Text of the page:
North Cascades National Park in northern Washington State is a gorgeous and mountainous park with fewer visitors than others. In reality, it is one of the least frequented national parks year after year! Due to its relative obscurity, don’t miss out on this one-of-a-kind and magnificent location. This schedule for the North Cascades National Park will help you make the most of your time there. One essential note: despite the fact that North Cascades National Park is less frequented than many others, weekends in summer and autumn will see crowds, particularly at trailheads and campsites.
It is possible to visit North Cascades National Park in a day trip from Seattle, but you will undoubtedly spend lengthy hours in the automobile, leaving little time for other activities. If you have the opportunity to spend even one night, you will be able to see a lot more! This article offers both a day trip and a weekend travel itinerary. To get to the material you’re most interested in first, use the jump links below!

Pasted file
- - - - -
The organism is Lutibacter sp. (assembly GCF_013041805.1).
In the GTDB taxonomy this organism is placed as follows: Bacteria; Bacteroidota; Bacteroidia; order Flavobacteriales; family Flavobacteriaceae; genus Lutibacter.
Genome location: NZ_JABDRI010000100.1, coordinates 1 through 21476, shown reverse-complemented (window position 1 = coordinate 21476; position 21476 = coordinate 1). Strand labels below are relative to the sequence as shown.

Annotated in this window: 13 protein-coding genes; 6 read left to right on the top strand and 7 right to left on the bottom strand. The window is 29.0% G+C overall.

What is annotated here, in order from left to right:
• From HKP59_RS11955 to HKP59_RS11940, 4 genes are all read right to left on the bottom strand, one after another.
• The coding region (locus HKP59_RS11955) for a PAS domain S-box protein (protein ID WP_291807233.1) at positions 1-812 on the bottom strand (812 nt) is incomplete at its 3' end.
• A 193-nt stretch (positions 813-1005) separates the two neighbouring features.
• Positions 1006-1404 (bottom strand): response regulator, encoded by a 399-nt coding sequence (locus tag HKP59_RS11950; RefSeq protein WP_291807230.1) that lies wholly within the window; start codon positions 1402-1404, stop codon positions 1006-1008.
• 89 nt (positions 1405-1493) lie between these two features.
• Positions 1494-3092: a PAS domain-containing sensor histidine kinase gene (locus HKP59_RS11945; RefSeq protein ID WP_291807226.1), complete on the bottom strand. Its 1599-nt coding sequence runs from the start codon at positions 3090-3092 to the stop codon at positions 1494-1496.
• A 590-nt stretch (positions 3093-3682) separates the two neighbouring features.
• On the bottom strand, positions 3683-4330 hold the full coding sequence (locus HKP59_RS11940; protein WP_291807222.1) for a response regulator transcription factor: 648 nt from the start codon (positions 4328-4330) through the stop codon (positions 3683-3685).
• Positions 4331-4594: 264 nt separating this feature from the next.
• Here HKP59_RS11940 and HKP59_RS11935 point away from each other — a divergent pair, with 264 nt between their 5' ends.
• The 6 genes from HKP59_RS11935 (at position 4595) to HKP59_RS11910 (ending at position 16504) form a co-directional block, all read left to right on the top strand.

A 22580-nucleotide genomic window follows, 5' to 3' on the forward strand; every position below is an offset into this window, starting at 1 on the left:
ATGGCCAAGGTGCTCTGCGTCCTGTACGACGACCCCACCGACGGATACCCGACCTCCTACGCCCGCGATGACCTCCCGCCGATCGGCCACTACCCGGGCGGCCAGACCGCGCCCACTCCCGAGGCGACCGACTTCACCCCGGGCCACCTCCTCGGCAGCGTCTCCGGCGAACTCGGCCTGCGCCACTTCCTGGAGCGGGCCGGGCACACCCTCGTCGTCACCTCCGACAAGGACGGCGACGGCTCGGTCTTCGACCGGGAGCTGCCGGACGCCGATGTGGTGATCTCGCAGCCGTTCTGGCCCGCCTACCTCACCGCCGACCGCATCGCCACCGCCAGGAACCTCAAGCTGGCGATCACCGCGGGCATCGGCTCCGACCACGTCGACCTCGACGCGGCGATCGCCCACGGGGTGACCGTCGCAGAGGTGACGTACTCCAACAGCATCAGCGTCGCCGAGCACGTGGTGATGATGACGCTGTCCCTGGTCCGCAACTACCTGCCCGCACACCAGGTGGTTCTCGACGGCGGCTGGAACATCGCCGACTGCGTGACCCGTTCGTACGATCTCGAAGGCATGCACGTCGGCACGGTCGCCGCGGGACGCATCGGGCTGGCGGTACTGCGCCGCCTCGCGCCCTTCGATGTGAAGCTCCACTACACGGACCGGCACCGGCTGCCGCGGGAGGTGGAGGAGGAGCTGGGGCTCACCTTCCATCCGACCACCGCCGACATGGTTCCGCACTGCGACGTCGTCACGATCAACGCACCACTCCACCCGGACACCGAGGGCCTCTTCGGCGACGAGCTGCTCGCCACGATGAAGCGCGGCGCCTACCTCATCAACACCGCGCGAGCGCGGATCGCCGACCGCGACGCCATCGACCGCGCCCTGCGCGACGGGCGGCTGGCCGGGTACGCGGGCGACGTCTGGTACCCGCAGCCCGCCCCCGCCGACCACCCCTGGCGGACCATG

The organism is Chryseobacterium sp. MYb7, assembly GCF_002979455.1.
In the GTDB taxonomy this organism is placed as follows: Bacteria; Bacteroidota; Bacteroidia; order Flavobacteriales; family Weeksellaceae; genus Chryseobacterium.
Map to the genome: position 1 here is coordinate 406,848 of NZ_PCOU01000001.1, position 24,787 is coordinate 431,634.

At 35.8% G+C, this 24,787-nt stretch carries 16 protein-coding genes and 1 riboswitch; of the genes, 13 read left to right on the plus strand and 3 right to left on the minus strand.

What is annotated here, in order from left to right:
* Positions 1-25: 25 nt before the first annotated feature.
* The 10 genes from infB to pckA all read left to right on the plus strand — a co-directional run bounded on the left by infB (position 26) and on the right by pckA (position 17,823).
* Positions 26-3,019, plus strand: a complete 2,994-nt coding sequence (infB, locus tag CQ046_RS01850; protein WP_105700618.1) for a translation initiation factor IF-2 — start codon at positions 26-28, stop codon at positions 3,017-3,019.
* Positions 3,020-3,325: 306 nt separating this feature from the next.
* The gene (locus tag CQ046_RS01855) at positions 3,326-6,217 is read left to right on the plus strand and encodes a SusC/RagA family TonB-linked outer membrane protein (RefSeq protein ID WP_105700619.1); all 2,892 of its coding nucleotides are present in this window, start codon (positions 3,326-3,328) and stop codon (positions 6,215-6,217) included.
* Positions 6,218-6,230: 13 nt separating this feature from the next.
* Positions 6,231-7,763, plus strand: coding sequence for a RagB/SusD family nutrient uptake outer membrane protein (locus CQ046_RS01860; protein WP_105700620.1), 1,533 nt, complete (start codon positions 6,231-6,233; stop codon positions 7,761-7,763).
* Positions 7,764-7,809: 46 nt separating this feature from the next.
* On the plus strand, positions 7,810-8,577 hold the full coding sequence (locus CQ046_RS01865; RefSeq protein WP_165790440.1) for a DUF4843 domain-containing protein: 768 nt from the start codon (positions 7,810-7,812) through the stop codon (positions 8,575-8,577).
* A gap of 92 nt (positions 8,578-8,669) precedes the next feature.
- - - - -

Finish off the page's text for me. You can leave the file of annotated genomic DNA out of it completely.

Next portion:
Where is the North Cascades National Park?
The North Cascades National Park Complex is a collection of federally protected resources that includes wilderness areas, Lake Chelan National Recreation Area, and Ross Lake Recreation Area, all of which are part of the North Cascades National Park. Additional wilderness areas, such as the Mt Baker Wilderness and the Pasayten Wilderness, surround it. It also runs along to the Canadian border, passing through various provincial parks, notably Manning Park, which is home to the Pacific Crest Trail’s northern terminus.
The people who have lived and continue to live in the North Cascades National Park Complex have a long and rich history. The Nlaka’pamux First Nations People, as well as the Okanagan, Wenatchi, Chelan, Methow, Skagit, and other Coast Salish peoples, call this territory home.